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Global financial flows, aid and development

by Eurodad

30 March 2013

This paper - written by Eurodad for CONCORD’s Aidwatch coalition - sets out all the financial resources potentially available for development. It examines their key characteristics and discusses their poverty and sustainable development impacts, as well as the implications for aid.


Cyprus - whose crisis?

by Petros Kosmas

29 March 2013

Cyprus’s banking sector did not grow so recklessly and to an unsustainable size in order to best serve Cypriots’s social and economic needs.


Why We Need a Financial Speculation Tax

by Mark Weisbrot

18 March 2013

Unfortunately, the lavishly financed debt-scare crowd has the upper hand for now and is threatening to cut vital programs such as Social Security and Medicare. For that reason, and because in the long run our government will need more revenue for long-underfunded spending such as education and infrastructure, it is worth considering progressive measures to increase federal revenue.


Why Chavez’s legacy will live on

by Martin Khor

15 March 2013

The death of Hugo Chavez last week sparked an outpouring of grief in Venezuela and South America, but his legacy will live on in his policies and South-South initiatives.


Illicit flows undermine human rights, says UN expert

by Kanaga Raja

15 March 2013

The UN Human Rights Council, Independent Expert on foreign debt Mr Cephas Lumina said that it is estimated that, on average, developing countries lost between US$783 billion and US$1,138 billion in illicit financial outflows in 2010


Key Issues in the Organization of and Government Intervention in Finance in Developing Countries: Lessons from Recent Experience

by Ylmaz Akyuz

2 February 2013

A fundamental question raised by recurrent fi-nancial crises in mature and emerging econo-mies is how to ensure that the financial markets and institutions serve growth and development rather than being a constant source of instability and disrup-tion in pursuit of self-interest. This is not only a ques-tion of how best to regulate the existing institutions and markets, but also how to restructure and organ-ize them.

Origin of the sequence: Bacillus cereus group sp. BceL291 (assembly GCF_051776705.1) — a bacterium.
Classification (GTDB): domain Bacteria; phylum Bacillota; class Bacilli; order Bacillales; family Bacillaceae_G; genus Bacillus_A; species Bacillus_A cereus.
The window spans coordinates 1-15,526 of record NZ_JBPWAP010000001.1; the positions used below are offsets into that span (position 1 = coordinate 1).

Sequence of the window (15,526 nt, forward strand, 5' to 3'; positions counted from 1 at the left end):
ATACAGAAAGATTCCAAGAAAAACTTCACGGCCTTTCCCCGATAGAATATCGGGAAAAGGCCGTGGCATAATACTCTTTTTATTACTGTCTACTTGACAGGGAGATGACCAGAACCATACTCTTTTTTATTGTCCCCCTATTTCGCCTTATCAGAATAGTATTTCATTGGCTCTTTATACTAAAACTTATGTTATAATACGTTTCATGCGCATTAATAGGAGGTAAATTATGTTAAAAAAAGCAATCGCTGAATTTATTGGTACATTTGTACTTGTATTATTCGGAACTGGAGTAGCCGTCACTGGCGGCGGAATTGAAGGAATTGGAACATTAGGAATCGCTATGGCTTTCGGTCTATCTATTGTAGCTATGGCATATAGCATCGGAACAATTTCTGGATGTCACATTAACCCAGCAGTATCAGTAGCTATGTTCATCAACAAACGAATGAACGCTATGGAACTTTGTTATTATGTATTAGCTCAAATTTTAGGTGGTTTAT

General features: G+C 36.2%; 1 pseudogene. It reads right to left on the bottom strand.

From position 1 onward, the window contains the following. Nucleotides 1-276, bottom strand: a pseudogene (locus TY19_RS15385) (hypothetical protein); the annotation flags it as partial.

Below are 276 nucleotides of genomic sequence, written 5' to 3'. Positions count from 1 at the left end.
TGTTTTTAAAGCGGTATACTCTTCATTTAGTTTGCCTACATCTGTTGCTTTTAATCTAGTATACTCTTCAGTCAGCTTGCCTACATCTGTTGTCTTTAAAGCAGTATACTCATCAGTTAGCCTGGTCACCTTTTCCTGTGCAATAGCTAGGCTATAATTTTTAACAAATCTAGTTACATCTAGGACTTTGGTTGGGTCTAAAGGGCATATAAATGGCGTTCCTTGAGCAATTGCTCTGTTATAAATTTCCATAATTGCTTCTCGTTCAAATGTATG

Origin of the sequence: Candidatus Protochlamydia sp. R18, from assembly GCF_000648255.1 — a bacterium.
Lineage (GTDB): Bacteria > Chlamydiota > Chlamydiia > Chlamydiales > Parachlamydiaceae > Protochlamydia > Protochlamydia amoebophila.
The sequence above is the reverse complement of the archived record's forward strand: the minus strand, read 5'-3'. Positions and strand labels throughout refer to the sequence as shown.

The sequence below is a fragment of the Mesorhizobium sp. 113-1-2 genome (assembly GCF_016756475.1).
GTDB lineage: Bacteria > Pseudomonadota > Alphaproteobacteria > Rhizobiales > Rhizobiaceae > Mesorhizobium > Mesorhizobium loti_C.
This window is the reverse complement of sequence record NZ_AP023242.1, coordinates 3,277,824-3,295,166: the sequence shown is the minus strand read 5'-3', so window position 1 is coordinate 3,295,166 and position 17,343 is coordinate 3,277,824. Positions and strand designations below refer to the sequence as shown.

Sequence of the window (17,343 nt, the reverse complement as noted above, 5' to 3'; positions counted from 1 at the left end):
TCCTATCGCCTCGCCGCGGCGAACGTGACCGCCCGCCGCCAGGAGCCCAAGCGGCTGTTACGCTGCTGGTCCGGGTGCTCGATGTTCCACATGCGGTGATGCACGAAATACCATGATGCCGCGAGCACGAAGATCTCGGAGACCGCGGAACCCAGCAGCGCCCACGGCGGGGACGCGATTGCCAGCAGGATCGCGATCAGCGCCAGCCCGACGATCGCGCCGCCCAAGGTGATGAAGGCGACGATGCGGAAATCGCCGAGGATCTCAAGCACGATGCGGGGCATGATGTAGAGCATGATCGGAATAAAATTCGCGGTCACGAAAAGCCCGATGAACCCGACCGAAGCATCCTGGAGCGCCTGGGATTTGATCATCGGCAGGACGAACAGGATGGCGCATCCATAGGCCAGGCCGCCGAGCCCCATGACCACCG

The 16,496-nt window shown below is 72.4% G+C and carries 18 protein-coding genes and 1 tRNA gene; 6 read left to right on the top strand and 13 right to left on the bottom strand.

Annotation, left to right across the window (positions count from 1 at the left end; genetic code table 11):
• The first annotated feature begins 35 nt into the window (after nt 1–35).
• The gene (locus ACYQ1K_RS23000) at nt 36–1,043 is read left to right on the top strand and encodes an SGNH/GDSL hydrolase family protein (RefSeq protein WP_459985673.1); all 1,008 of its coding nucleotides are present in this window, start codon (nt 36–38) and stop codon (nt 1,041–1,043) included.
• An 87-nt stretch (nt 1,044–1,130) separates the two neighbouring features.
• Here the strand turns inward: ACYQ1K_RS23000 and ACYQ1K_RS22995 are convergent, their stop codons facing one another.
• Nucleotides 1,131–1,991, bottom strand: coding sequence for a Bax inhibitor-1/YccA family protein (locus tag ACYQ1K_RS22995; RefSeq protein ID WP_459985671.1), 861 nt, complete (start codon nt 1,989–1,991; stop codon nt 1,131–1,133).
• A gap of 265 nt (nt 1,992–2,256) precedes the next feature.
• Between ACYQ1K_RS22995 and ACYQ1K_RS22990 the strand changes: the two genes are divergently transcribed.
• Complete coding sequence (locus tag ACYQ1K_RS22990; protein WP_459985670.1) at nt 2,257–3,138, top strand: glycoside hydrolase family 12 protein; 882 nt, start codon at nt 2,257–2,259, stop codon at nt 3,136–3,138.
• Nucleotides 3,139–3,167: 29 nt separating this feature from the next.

More Room for Debate on Venezuela

by Mark Weisbrot

9 January 2013

Last week the New York Times did something it has never done before - in its “Room for Debate” section it offered differing views on Venezuela. In the 14 years since Hugo Chávez was elected president of Venezuela, the Times has offered many op-eds and editorials against Venezuela - including its own editorial board piece supporting the 2002 military coup (which they later backpedaled from without apology). But they have never seen fit to publish even a single op-ed that contrasted with their editorial line (or reporting, for that matter) on this oil-rich country.


How did economic forecasts overestimate the recovery?

by Robert Skidelsky

2 January 2013

"Why did no one see the crisis coming?" Queen Elizabeth II asked economists during a visit to the London School of Economics at the end of 2008. Four years later, the repeated failure of economic forecasters to predict the depth and duration of the slump would have elicited a similar question from the Queen: why the overestimate of recovery?
Consider the facts. In its 2011 forecast, the International Monetary Fund predicted that the European economy would grow by 2.1% in 2012. In fact, it (...)


Low wages and unemployment in Europe, 2010

by OID

1 January 2013

Low wages and unemployment in Europe, 2010.
Eurostat has just released information about low-wage earners in Europe, 2010. The main finding was that one out of six employees in the EU area got a low-wage. We are examining this new data in threefold steps: 1) low-wage thresholds for each Euro’s country in 2010, 2) low-wage earners by sex, and 3) relationship between the low-wage threshold and unemployment.
1) In figure 1 can be seen that low-wage threshold is not homogenous for all Euro (...)


New Blow to Banking System

by Martin Khor

31 July 2012

The still-developing LIBOR scandal is the latest and biggest blow to the credibility of big banks and their regulators, and should catalyse broad-ranging reforms to the financial system.


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